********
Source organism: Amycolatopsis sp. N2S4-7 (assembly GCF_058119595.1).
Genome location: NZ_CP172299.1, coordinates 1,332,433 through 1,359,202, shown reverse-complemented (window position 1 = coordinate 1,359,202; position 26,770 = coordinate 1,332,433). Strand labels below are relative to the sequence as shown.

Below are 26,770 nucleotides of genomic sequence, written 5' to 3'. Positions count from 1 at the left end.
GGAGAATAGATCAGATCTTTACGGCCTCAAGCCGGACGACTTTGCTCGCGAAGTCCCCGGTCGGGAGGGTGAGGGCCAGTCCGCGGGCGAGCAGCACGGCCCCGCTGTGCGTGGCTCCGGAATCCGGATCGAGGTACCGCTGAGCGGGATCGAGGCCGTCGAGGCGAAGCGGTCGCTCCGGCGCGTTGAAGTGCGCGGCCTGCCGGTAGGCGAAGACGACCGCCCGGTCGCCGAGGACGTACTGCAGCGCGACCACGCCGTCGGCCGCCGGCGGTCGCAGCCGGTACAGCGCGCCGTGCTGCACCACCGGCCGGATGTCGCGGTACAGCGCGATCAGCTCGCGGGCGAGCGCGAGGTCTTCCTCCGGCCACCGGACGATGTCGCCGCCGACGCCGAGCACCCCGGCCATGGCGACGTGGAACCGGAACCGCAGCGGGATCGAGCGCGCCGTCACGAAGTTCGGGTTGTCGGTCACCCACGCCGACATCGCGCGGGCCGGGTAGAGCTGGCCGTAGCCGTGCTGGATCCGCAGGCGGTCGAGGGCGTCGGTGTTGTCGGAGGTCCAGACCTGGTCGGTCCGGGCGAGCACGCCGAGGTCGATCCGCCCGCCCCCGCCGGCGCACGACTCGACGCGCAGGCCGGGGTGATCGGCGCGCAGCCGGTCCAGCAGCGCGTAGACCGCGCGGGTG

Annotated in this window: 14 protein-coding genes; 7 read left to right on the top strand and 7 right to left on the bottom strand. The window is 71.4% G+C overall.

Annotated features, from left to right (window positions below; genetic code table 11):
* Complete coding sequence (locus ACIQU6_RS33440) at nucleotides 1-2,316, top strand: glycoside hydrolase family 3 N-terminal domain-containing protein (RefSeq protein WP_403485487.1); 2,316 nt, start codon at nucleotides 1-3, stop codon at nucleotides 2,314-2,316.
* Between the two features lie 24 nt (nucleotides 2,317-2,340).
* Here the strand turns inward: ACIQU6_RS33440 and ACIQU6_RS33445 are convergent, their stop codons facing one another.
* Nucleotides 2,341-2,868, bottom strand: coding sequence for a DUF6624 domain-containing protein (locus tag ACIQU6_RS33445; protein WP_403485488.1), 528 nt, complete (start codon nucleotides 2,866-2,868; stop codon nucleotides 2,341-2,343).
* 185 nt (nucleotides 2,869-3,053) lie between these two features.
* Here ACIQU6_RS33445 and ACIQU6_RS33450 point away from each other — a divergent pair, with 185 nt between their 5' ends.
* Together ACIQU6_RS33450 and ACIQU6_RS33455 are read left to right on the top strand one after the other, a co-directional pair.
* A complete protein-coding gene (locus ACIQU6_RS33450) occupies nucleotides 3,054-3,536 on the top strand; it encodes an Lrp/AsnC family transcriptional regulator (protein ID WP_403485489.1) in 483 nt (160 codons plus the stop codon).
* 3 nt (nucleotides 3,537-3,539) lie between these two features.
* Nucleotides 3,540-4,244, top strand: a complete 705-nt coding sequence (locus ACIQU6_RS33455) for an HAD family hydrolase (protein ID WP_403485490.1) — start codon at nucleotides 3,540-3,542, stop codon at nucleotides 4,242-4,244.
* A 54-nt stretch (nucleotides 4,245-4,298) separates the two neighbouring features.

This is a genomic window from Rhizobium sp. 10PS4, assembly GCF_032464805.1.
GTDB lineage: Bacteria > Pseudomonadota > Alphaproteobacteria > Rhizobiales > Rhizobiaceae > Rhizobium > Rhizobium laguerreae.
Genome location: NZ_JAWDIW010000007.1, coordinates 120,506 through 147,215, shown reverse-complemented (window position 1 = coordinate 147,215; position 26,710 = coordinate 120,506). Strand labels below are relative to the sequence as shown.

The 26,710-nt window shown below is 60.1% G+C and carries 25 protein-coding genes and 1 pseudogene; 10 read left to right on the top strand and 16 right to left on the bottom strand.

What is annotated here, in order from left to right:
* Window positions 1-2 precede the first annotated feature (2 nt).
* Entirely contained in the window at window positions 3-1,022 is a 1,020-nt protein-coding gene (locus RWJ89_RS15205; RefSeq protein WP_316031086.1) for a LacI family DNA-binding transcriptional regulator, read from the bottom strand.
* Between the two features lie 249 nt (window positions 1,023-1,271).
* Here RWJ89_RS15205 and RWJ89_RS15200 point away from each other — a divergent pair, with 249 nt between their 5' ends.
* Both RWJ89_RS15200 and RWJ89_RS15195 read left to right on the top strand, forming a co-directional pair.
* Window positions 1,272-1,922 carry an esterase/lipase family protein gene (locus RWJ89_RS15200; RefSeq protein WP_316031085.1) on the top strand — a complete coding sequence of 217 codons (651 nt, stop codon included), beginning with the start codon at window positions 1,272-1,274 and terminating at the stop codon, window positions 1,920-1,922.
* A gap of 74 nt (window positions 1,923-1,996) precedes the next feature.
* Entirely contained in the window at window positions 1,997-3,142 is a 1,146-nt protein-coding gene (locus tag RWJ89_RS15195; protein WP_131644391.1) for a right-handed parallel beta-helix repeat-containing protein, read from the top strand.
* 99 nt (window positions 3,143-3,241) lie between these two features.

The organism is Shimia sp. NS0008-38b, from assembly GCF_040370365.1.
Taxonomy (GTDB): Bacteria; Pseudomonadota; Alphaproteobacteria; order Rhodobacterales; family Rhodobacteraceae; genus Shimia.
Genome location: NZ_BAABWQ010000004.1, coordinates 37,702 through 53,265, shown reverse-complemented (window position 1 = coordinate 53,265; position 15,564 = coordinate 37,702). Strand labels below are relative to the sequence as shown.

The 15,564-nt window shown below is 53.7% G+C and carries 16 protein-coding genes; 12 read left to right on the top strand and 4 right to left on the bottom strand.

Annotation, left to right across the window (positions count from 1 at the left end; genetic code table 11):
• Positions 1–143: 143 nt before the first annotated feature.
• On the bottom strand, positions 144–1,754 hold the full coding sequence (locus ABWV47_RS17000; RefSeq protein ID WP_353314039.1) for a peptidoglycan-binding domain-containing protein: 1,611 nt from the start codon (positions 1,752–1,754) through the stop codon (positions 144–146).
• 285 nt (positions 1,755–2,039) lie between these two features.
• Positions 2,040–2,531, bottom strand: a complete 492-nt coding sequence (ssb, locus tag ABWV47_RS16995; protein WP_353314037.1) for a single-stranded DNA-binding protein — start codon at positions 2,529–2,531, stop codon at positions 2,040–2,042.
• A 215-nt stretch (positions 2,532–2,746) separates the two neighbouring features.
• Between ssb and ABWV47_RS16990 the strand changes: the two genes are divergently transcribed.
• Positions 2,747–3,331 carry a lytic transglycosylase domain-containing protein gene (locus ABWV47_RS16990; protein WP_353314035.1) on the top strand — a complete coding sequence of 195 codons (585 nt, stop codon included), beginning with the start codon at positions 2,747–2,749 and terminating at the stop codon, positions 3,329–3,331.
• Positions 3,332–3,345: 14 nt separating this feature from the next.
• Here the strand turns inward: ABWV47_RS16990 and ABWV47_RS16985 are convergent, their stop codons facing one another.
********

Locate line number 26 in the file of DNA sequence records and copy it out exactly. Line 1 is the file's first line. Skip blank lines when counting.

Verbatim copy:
* Here RWJ89_RS15205 and RWJ89_RS15200 point away from each other — a divergent pair, with 249 nt between their 5' ends.